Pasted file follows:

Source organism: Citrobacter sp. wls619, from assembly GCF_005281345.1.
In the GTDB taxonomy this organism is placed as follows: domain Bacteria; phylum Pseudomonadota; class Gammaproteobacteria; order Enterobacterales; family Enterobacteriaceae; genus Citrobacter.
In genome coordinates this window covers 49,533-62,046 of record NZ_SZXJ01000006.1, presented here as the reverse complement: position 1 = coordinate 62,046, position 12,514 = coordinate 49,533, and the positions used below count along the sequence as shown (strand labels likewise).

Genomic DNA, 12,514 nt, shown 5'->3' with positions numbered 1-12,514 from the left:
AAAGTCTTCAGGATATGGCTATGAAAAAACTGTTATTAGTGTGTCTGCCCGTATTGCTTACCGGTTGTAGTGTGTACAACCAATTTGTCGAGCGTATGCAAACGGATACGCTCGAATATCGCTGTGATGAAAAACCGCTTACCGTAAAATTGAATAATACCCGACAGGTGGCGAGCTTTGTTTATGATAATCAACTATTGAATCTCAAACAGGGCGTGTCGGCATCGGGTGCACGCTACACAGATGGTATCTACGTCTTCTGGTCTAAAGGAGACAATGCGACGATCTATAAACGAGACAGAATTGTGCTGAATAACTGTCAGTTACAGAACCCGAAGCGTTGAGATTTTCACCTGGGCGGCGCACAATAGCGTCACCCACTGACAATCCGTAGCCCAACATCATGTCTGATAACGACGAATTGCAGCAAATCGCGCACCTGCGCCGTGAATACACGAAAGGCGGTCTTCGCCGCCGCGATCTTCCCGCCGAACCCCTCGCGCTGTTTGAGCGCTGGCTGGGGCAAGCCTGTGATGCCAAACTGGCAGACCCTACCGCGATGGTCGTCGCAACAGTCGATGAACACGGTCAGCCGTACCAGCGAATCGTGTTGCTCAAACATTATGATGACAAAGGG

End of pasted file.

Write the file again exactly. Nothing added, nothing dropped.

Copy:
Source organism: Citrobacter sp. wls619, from assembly GCF_005281345.1.
In the GTDB taxonomy this organism is placed as follows: domain Bacteria; phylum Pseudomonadota; class Gammaproteobacteria; order Enterobacterales; family Enterobacteriaceae; genus Citrobacter.
In genome coordinates this window covers 49,533-62,046 of record NZ_SZXJ01000006.1, presented here as the reverse complement: position 1 = coordinate 62,046, position 12,514 = coordinate 49,533, and the positions used below count along the sequence as shown (strand labels likewise).

Genomic DNA, 12,514 nt, shown 5'->3' with positions numbered 1-12,514 from the left:
AAAGTCTTCAGGATATGGCTATGAAAAAACTGTTATTAGTGTGTCTGCCCGTATTGCTTACCGGTTGTAGTGTGTACAACCAATTTGTCGAGCGTATGCAAACGGATACGCTCGAATATCGCTGTGATGAAAAACCGCTTACCGTAAAATTGAATAATACCCGACAGGTGGCGAGCTTTGTTTATGATAATCAACTATTGAATCTCAAACAGGGCGTGTCGGCATCGGGTGCACGCTACACAGATGGTATCTACGTCTTCTGGTCTAAAGGAGACAATGCGACGATCTATAAACGAGACAGAATTGTGCTGAATAACTGTCAGTTACAGAACCCGAAGCGTTGAGATTTTCACCTGGGCGGCGCACAATAGCGTCACCCACTGACAATCCGTAGCCCAACATCATGTCTGATAACGACGAATTGCAGCAAATCGCGCACCTGCGCCGTGAATACACGAAAGGCGGTCTTCGCCGCCGCGATCTTCCCGCCGAACCCCTCGCGCTGTTTGAGCGCTGGCTGGGGCAAGCCTGTGATGCCAAACTGGCAGACCCTACCGCGATGGTCGTCGCAACAGTCGATGAACACGGTCAGCCGTACCAGCGAATCGTGTTGCTCAAACATTATGATGACAAAGGG